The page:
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(Interdepartmental Graduate Major)

Toxicology is the science of studying the adverse effects of substances on living organisms. Students observe, gather data and predict risks and outcomes in populations. Whole organism research and cellular and molecular approaches are used to determine toxicant exposure and mechanisms. Work is offered for the degrees doctor of philosophy and master of science. Students majoring in toxicology will be affiliated with one of the following cooperating departments: Agricultural and Biosystems Engineering; Animal Science; Biochemistry, Biophysics and Molecular Biology; Biomedical Sciences; Chemistry; Entomology; Food Science and Human Nutrition; Genetics, Development and Cell Biology; Geological and Atmospheric Sciences; Natural Resource Ecology and Management; Physics; Plant Pathology and Microbiology; Veterinary Diagnostic and Production Animal Medicine; Veterinary Microbiology and Preventive Medicine; and Veterinary Pathology.

The prerequisites for entrance into the graduate toxicology major include an undergraduate degree in a relevant area of study; for example, chemical engineering, biology, biochemistry, chemistry, ecology, entomology, food science and technology, microbiology, nutritional science, zoology, or veterinary medicine. Minimum undergraduate coursework should include the following or their equivalent:

  • 1 year of college mathematics, including calculus
  • 1 year of inorganic chemistry with quantitative analysis
  • 1 course in physics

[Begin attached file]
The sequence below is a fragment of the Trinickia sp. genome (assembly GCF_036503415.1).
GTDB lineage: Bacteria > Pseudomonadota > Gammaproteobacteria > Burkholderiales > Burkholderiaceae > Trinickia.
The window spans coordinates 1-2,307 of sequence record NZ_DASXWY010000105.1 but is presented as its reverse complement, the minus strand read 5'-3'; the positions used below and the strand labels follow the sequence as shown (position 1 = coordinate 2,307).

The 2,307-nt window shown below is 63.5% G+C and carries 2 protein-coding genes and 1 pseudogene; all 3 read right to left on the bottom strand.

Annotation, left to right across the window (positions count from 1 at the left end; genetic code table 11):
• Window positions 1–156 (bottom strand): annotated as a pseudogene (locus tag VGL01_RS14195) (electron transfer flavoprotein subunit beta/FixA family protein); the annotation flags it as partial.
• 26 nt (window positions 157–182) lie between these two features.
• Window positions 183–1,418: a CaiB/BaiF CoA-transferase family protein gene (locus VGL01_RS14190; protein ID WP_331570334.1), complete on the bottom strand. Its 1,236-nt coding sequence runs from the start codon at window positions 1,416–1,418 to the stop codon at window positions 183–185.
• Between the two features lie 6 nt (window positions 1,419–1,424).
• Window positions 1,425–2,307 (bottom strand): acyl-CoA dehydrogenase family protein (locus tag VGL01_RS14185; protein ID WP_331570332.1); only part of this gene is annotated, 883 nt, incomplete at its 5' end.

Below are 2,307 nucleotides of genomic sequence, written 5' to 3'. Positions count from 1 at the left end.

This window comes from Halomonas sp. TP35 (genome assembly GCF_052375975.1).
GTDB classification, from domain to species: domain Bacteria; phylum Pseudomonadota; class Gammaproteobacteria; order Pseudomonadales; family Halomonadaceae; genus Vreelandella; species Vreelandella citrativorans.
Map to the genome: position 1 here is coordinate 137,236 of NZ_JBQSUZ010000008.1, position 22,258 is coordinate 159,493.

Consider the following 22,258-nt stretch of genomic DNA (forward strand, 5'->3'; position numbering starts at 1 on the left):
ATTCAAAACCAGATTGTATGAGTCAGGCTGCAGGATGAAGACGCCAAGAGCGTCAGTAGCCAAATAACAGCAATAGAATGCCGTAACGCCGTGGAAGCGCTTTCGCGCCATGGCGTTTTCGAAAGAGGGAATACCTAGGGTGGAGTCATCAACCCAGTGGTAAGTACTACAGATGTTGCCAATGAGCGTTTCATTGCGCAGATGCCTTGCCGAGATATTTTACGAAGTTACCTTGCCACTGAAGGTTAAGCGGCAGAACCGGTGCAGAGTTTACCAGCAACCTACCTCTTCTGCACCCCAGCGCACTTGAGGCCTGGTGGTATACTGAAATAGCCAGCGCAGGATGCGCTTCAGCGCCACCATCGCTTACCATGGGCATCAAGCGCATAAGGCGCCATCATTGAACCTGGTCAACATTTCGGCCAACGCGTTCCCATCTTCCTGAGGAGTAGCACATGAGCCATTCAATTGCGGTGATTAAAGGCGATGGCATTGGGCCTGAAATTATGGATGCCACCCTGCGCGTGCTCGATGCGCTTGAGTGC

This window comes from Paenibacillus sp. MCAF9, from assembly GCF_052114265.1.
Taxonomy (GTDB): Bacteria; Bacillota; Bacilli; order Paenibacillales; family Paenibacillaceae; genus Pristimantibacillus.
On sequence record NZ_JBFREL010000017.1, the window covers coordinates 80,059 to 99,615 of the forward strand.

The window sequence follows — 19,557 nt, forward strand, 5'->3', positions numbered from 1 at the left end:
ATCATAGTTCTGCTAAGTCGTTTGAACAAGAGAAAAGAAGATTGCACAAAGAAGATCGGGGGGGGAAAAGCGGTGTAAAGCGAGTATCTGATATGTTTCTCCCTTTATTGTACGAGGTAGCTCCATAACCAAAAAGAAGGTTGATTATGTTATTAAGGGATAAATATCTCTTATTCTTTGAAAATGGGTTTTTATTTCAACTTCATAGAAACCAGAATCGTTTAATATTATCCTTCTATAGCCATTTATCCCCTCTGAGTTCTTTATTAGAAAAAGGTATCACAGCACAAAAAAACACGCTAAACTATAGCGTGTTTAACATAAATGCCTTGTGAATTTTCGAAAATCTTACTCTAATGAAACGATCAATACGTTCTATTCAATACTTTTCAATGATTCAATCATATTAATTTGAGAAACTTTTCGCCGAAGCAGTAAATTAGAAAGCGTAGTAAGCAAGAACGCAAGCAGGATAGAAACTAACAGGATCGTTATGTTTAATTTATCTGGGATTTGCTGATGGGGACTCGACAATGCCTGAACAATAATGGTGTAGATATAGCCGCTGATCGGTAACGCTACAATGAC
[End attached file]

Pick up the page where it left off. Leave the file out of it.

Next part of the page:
• 1 year of organic chemistry
  • 2 years of biological sciences including 1 course in physiology

Other courses that are considered desirable in undergraduate preparation include: biochemistry, physical chemistry, qualitative analysis, and some specialized courses such as histology or advanced physiology.

Facilities and faculty are available for fundamental research in such areas as agricultural toxicology, drug discovery and prevention, ecotoxicology, environmental fate and effects of chemicals, insect toxicology, aquatic toxicology, food safety, nutritional toxicology, mycotoxins, neurotoxicology, cellular and molecular toxicology, reproductive toxicology, and veterinary toxicology.

Students majoring in toxicology will be affiliated with a cooperating department. All Ph.D. students take a core curriculum consisting of:

TOX 501Principles of Toxicologyarr †
TOX 502Toxicology Methodsarr †
TOX 504Toxicology Seminar (taken twice)arr †
7 additional credits in approved toxicology coursesarr †
8 credits in biochemistry from courses listed belowarr †
Biochemistry I
Biochemistry II
Physiological Chemistry
Introduction to Molecular Biology Techniques
3 credits in physiology, histology, pathology, neuroscience, immunobiology or cellular and molecular biologyarr †
STAT 401Statistical Methods for Research Workersarr †
STAT 402Statistical Design and the Analysis of Experimentsarr †
† Arranged with instructor.

M.S. students take a core of:

TOX 501Principles of Toxicologyarr †
TOX 502Toxicology Methodsarr †
TOX 504Toxicology Seminararr †
3 additional credits in approved toxicology coursesarr †
BBMB 404Biochemistry Iarr †
BBMB 405Biochemistry IIarr †
STAT 401Statistical Methods for Research Workersarr †
Additional coursework is selected to meet departmental requirements and to satisfy individual student research interestes
† Arranged with instructor.

A graduate minor in toxicology is available for students enrolled in other majors.